“I wanted to make sure there were no inadvertent policy or process issues that would really heighten the painfulness of this because, no matter how smooth the transition, [Jenny] was going to be uncomfortable with being somewhat the center of attention during the period of transition,” Moore says. “So we really brainstormed all the things that might happen and put into play a plan to make sure that we smoothed over every bump that we could imagine.”
And indeed, Jenny characterizes her transition and her continued employment at the CIA as positive developments. Although she admits she heard stories from other transgender people in similar fields about being harassed in the workplace, Jenny says she “really experienced none of that.”
“We have a very young and open-minded workforce, and it’s a different era,” she says. If anything, she wishes she started the process sooner — and that the agency had been more forthcoming about its trans-affirming policies.
“I wish that they had done a better job communicating clearly both the legal protections and the choice of the agency that we are inclusive,” says Jenny. “We’ve gone from not firing people — which was the progress that was made in the ’90s and the early 2000s — to actively wanting LGBT people in our workforce because they have special skills and talents that we need to do our mission. So I wish that, at the time, we had done a more aggressive job letting our people know that they are included in our workforce.”
Officers with the CIA who are responsible for recruitment of new employees are all too aware of that tense history between the federal intelligence outfit and numerous minority populations, including LGBT people.
“Some people do hold on to these myths about who CIA is, and we do have this unfortunate history prior to 1996, when our LGBT brothers and sisters were not allowed to hold a security clearance,” acknowledges Carmen Middleton (pictured at left), director of the Center for Mission Diversity and Inclusion at CIA.
But today’s agency abides by federal guidelines mandating nondiscrimination in employment on the basis of sexual orientation and — as of Obama's signature on the amended executive order 11478 last month — gender identity.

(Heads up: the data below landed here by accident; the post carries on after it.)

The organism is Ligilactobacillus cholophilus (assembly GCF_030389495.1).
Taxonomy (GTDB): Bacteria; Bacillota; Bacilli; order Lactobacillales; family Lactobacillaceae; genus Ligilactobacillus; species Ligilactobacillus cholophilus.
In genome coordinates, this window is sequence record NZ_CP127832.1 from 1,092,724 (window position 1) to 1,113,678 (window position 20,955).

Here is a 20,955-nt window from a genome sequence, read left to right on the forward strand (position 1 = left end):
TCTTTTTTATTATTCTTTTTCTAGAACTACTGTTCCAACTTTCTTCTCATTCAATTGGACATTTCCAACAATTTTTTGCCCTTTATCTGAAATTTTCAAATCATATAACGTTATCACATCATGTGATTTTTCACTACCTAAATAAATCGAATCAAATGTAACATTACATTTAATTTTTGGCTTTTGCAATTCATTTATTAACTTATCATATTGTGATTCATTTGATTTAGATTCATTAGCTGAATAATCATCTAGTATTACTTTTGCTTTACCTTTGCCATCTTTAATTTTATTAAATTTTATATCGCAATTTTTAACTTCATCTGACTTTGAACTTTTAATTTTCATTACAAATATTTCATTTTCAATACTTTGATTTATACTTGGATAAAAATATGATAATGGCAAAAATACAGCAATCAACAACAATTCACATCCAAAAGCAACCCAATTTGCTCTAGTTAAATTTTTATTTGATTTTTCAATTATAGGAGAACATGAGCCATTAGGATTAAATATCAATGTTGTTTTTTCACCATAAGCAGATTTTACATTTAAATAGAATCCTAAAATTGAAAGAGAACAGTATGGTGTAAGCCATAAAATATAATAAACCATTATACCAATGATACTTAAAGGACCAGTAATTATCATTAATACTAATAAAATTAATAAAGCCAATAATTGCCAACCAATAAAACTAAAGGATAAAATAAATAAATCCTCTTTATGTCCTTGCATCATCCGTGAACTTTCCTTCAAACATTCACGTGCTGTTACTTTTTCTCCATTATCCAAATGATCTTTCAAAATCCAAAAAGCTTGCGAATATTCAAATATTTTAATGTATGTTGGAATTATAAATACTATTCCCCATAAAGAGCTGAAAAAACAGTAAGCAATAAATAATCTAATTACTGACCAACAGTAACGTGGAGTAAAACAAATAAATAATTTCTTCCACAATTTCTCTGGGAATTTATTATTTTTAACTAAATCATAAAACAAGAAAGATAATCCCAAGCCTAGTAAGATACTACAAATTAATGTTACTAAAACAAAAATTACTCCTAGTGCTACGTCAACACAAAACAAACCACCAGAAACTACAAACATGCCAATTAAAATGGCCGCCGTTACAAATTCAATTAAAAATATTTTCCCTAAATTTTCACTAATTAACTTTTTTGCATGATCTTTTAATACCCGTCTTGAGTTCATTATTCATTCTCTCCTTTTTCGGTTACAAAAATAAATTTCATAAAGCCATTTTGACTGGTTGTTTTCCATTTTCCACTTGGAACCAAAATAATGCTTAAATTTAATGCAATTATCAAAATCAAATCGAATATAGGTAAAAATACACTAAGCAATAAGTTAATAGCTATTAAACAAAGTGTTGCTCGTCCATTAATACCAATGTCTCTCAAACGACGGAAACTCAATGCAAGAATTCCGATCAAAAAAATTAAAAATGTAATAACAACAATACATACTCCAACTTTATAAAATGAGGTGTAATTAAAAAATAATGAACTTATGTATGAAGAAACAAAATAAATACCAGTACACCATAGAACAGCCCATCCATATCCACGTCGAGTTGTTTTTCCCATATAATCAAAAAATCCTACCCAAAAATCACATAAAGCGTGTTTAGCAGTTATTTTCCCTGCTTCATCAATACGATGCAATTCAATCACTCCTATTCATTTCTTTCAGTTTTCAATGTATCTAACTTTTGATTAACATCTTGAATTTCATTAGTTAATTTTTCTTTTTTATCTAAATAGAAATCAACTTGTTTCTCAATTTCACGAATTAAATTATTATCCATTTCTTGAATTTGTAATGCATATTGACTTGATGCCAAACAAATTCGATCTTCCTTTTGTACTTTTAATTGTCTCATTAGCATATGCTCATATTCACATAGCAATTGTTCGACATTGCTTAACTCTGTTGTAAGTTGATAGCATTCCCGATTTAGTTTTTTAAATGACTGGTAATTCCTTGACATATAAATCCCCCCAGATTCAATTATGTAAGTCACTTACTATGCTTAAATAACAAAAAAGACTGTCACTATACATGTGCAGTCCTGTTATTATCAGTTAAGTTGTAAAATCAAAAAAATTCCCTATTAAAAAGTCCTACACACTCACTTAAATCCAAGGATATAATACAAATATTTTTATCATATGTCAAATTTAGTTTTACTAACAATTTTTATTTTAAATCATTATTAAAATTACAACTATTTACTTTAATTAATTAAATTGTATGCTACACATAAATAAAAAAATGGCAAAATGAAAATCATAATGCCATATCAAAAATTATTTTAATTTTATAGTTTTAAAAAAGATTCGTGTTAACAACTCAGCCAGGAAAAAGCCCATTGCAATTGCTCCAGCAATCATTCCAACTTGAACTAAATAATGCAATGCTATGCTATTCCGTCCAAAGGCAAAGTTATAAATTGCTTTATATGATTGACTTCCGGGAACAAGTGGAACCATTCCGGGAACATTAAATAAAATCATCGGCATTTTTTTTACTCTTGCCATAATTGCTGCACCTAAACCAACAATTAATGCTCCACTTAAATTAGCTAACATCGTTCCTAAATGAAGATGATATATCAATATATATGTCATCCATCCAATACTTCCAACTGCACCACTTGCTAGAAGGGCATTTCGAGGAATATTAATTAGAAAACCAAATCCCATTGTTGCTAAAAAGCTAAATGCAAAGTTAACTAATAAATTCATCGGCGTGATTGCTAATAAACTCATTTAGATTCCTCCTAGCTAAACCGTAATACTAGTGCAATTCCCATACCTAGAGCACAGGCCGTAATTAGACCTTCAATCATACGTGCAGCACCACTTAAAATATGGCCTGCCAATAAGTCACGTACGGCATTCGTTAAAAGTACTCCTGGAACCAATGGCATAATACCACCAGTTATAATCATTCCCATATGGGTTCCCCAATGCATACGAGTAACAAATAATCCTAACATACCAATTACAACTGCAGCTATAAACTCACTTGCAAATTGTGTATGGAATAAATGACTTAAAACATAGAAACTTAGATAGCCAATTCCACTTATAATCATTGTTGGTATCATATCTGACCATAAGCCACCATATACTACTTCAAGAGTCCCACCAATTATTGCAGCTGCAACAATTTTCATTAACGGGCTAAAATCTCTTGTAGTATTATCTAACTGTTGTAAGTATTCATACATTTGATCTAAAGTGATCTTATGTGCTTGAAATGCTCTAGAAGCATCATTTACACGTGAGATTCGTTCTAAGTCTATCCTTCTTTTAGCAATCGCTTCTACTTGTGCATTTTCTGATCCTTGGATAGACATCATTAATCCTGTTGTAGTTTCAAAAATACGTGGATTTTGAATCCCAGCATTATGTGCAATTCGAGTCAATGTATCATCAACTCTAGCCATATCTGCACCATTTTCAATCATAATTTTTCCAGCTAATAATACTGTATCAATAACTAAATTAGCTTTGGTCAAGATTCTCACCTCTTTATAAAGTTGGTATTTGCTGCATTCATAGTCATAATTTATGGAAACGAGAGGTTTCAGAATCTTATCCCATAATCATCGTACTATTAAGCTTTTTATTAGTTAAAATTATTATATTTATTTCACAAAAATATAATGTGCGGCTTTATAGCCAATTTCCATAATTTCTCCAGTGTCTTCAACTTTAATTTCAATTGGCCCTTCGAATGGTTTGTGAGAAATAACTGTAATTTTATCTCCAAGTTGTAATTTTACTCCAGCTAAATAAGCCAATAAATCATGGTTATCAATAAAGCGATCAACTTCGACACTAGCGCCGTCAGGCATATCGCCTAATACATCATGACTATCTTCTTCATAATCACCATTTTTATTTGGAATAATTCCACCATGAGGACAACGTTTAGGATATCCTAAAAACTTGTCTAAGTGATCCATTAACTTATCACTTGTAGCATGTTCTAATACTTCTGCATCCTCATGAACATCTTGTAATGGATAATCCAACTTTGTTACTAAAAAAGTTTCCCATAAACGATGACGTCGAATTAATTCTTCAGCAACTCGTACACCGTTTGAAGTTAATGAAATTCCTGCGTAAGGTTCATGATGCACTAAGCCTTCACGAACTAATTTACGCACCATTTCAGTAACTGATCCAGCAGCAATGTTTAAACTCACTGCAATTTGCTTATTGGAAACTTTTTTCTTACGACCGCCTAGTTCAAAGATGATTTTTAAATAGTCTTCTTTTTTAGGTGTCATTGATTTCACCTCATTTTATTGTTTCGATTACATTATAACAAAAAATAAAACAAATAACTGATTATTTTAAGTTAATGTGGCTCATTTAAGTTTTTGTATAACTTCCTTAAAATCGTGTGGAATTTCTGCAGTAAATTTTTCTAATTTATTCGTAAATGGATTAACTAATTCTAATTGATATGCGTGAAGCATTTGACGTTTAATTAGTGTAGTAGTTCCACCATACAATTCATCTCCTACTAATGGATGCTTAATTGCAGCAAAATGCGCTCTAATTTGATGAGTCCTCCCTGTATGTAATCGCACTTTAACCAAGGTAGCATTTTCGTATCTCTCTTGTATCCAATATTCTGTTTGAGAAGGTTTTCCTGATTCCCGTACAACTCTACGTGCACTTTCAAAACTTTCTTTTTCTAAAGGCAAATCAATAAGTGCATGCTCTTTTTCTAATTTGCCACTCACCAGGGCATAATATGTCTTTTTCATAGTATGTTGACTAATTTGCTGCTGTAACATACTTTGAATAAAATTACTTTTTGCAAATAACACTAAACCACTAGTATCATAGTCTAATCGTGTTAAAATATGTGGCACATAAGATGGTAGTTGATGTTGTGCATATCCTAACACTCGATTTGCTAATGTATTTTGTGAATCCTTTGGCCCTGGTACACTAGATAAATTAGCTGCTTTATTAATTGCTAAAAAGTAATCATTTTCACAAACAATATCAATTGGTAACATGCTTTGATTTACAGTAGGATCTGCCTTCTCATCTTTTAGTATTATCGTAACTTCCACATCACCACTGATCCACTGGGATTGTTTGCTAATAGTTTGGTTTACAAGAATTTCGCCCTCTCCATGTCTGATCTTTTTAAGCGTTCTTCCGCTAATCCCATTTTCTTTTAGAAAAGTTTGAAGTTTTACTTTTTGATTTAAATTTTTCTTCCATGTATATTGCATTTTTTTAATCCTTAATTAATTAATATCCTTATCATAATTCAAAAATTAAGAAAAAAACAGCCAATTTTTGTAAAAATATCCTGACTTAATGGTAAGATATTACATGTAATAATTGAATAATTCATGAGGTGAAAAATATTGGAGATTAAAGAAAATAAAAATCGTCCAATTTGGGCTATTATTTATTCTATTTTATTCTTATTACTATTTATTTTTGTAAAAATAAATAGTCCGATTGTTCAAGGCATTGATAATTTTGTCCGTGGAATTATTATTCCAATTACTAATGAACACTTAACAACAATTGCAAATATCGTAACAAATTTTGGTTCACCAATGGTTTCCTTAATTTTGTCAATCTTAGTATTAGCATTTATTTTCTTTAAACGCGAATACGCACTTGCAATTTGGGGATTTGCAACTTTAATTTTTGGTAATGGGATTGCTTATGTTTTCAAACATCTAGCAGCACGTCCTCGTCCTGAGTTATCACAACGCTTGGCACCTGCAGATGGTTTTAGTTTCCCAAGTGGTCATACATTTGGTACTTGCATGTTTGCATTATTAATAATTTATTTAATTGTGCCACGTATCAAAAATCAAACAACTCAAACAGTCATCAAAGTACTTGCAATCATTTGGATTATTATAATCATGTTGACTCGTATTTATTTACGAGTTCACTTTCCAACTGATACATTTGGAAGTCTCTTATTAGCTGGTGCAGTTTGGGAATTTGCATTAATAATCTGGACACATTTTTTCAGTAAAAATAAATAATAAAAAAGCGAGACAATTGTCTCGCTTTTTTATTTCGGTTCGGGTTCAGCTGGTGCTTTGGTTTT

More than three years before President Obama amended that executive order, the CIA launched its first earnest effort to actively recruit potential LGBT employees through its Center for Mission Diversity and Inclusion, which lists among its objectives “attracting diverse talent” and “instilling inclusive work practices.” For the third consecutive year, the CIA had a booth at Washington, D.C.’s Capital Pride, and the agency already has LGBT officers networking with universities and affinity groups like Out in Science, Technology, Engineering and Mathematics, in the interest of establishing a “hiring pipeline” of qualified LGBT people in relevant fields, Middleton says.
Seeking out that diversity is integral to the success of the CIA’s overall success and efficacy, since “we can’t meet our mission if we all think and look alike,” Middleton says. “The world is a very complicated place, and the challenges we have in the national security arena are increasingly complex. …We won’t get to those most creative and innovative solutions without that diversity of thought. And LGBT is a critical component of that.”
But the key to the agency’s successful efforts to recruit and retain LGBT employees is its senior leadership, Middleton says.
“Senior leadership is very much committed, they’re very vocal about the importance of diversity and inclusion at CIA,” explains Middleton, “And certainly, [Moore] has just walked that talk, as a senior leader here at CIA, for decades.”
The CIA stands apart from the military, where gays and lesbians are no longer restricted by the “don’t ask, don’t tell” policy and now serve openly, but transgender service members still cannot. Moore demurs when asked about leading the implementation of such as cutting-edge policy while the Department of Defense still bars transgender people from serving openly in the armed services. She explains that it was simply part of her job as Jenny’s supervisor to help her feel comfortable at work.
“I do think, though, that others in the organization have benchmarked and learned from the same best practices,” she says. “And I have heard from Jenny, that other employees who are considering this kind of a transition in other parts of the agency are seeking her out for advice. So for me, the best representation of how well it went is if people are comfortable enough with Jenny’s story to take the risk themselves.”